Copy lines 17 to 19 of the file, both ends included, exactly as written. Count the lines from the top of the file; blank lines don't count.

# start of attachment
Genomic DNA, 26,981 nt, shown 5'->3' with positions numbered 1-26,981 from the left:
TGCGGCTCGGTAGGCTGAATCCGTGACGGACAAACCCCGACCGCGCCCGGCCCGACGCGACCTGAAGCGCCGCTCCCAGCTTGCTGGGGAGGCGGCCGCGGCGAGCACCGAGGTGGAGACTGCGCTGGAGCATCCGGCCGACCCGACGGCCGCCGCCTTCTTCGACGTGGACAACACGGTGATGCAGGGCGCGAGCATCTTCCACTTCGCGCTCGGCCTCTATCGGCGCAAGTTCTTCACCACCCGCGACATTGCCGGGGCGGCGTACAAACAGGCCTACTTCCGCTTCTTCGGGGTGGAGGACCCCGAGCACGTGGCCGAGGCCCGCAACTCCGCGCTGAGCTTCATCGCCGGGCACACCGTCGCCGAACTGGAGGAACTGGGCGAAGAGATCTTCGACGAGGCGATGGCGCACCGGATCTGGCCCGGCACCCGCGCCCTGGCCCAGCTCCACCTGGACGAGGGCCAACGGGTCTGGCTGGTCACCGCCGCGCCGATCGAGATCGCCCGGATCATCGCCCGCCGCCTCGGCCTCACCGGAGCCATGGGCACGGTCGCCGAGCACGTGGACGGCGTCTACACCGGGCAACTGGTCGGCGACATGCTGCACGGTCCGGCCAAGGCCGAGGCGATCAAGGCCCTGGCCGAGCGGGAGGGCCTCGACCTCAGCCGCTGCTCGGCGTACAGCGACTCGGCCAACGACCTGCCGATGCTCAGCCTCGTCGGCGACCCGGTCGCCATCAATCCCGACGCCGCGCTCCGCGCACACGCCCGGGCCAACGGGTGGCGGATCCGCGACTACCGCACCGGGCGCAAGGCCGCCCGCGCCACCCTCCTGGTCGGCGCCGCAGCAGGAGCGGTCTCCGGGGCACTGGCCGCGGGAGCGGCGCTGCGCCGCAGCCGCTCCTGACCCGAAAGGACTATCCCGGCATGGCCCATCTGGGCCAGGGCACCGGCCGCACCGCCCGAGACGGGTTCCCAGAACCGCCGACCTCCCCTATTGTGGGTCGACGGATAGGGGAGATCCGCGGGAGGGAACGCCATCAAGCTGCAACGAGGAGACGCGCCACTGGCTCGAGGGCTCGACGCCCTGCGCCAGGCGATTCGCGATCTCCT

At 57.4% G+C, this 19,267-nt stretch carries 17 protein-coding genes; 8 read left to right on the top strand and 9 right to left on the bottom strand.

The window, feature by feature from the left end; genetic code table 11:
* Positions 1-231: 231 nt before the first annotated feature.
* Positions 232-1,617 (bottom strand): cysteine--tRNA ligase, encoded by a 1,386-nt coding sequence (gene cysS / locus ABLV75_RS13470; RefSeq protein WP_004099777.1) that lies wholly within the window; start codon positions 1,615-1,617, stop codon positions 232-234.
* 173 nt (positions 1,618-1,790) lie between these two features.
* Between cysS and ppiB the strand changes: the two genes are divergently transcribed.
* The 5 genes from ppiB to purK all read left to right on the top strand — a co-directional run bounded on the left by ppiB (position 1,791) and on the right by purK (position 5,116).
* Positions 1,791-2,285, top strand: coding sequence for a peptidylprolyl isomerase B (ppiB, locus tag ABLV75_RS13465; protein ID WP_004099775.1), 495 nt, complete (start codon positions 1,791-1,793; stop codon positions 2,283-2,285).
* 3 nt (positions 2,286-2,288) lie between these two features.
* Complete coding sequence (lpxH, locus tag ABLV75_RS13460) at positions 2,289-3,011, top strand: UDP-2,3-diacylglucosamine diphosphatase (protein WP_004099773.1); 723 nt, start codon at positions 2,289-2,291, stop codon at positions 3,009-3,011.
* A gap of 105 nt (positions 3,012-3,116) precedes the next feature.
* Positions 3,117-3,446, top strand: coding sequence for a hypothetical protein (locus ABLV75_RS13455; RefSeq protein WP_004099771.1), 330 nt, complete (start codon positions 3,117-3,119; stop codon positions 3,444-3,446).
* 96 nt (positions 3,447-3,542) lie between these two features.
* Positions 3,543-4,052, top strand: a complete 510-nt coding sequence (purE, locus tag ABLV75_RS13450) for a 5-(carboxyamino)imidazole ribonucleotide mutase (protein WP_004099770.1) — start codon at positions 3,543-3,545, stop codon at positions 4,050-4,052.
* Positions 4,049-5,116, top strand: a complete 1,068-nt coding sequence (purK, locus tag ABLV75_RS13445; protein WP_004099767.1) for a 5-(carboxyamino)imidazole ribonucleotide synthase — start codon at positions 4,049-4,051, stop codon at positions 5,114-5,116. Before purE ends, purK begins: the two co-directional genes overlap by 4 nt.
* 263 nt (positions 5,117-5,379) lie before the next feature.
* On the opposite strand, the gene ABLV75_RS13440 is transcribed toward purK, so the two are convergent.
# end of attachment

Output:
* Positions 4,049-5,116, top strand: a complete 1,068-nt coding sequence (purK, locus tag ABLV75_RS13445; protein WP_004099767.1) for a 5-(carboxyamino)imidazole ribonucleotide synthase — start codon at positions 4,049-4,051, stop codon at positions 5,114-5,116. Before purE ends, purK begins: the two co-directional genes overlap by 4 nt.
* 263 nt (positions 5,117-5,379) lie before the next feature.
* On the opposite strand, the gene ABLV75_RS13440 is transcribed toward purK, so the two are convergent.